Finance is about more than just money and numbers. Bill builds a strategic “Finance Pyramid” to help you understand how finance underpins your goals and strategies. Through eight critical lessons Bill provides you with the tools of finance you’ll need to monitor and understand your company’s operating metrics, and, ultimately, help you turn your vision into reality.
Sometimes entrepreneurs think they can leave the finance and the numbers to the bookkeepers and accountants. That's a really bad idea. You certainly want to have a bookkeeper. You certainly need accountants. And you can use them to collect and analyze the financial data, but you need to understand the underlying financial flows of your business. That's key to your understanding of how to manage your business. And sometimes finance is not about money. So for example, how long will it take to get a customer to buy your product? How much cash do you need to get to this milestone? How much do we spend on marketing in order to generate the revenues we're looking for? How long will it take to convert a prospect into a paying customer? These are some of the questions that investors are going to ask you that you should be asking of yourself that finance can help you answer.
The tools we're going to talk about are going to help you manage the business that you're running from day‑to‑day. And most importantly, they'll help you get into the future and build an even more successful company. The five key elements of startup finance form a pyramid on which you can build your company. At the base of the pyramid is the foundation of your business, that's reflected in your balance sheet, in your capitalization table. Above that are the processes of your business. Those are reflected in your income statement and your cash flow statement. Above that is your business model and your business model formula. That's the engine of your business. We're going to talk about converting that into financial numbers. Then we'll talk about your operating budget and your long‑term financial forecast. And on top, we're going to talk about monitoring your performance. We'll talk about your monthly financial statements and about building a management dashboard.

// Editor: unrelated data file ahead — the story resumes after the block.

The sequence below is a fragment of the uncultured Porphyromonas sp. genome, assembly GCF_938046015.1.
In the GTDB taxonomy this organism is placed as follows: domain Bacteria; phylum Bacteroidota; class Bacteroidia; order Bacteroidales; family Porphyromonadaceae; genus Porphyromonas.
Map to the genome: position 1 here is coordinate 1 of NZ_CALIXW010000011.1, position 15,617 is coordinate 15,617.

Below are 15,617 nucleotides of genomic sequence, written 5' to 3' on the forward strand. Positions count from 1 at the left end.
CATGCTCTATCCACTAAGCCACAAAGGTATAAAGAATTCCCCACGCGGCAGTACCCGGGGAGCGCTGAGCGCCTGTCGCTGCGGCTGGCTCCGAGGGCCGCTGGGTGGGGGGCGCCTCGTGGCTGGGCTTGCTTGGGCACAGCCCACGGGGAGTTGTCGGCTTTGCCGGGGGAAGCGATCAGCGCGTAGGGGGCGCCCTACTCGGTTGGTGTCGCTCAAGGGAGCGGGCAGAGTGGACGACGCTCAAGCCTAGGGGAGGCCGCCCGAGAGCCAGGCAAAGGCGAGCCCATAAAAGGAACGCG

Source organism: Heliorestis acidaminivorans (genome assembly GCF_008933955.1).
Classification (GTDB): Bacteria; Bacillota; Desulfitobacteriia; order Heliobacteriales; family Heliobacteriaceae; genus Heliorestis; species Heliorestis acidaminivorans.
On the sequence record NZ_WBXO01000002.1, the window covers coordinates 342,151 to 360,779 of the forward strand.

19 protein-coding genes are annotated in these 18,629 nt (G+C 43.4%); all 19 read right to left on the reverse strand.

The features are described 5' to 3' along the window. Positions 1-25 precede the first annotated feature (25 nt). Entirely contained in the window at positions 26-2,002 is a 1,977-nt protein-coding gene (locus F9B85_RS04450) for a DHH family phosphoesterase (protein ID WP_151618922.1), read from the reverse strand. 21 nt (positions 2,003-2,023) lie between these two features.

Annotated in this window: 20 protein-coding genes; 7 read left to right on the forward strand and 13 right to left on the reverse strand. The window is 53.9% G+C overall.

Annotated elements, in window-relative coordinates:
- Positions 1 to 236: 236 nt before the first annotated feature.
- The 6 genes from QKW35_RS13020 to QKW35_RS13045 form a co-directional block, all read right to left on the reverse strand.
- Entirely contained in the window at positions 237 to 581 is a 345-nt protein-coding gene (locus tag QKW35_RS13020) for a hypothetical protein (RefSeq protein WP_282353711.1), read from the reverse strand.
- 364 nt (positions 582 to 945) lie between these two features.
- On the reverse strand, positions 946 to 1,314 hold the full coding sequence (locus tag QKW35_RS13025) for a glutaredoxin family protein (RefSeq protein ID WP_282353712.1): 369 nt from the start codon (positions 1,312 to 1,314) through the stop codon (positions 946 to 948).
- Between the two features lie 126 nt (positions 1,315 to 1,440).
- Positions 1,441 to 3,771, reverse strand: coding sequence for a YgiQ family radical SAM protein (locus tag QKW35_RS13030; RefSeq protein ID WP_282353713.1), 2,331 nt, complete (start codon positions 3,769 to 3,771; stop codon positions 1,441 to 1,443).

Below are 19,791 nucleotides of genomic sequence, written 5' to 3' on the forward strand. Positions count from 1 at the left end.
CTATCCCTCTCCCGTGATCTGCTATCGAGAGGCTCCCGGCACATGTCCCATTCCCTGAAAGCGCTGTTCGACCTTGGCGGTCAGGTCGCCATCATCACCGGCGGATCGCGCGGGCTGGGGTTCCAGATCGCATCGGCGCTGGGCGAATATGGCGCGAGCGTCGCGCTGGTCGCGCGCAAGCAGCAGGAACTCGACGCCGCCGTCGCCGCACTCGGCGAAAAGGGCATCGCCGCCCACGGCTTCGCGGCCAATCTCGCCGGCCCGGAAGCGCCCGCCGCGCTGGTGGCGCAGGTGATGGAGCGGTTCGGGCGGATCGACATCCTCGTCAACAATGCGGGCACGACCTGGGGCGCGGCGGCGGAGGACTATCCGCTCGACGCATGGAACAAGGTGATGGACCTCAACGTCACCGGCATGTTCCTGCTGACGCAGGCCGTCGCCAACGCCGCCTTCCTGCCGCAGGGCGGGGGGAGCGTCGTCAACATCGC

These tools help you understand what has happened in your company, what is currently happening in your company, and what you can expect will happen in your company going forward. And if you take full advantage of these tools, they can even give you an early warning system to make sure you see what's going to happen in your company before it happens. The world of entrepreneurship is really filled with uncertainty. Things are changing rapidly. So you need every tool that you can get to manage that uncertainty.
By the end of this series, you will have the tools you need to build a successful company. And I hope you will see finance not as a dark art, but rather as a powerful tool to help you build a brilliant successful company.
Berman, Karen and Joe Knight. 2008. Financial Intelligence for Entrepreneurs: What You Really Need to Know About the Numbers. Harvard Business Press.
Questions for You
How would I assess my financial literacy? Which of these terms do I fully understand: balance sheet, capitalization table, income statement, cash flow, operating budget, long term financial forecast, management dashboard?
Do I understand how understanding my company's "numbers" can help my team be more effective building and managing company that investors will be interested in?
Do I understand not only the basic accounting, but also the analytic aspects of finance such as: How many prospects convert to customers? How long does it take to close a sale? How many person-hours does it take to handle a problem?
Questions for Your Team
How well do we understand the financial aspects of our business? What about other things that relate to finance such as: how many prospects convert to customers? How many person-hours does it take to handle a problem?
What aspects of our business do we need to get a better handle on? Are we confident that our strategic decisions are supported by actual data? Where should we be better at monitoring and measuring our performance?
Tools and Exercises
Identify aspects of your business where you think you need better monitoring and measuring.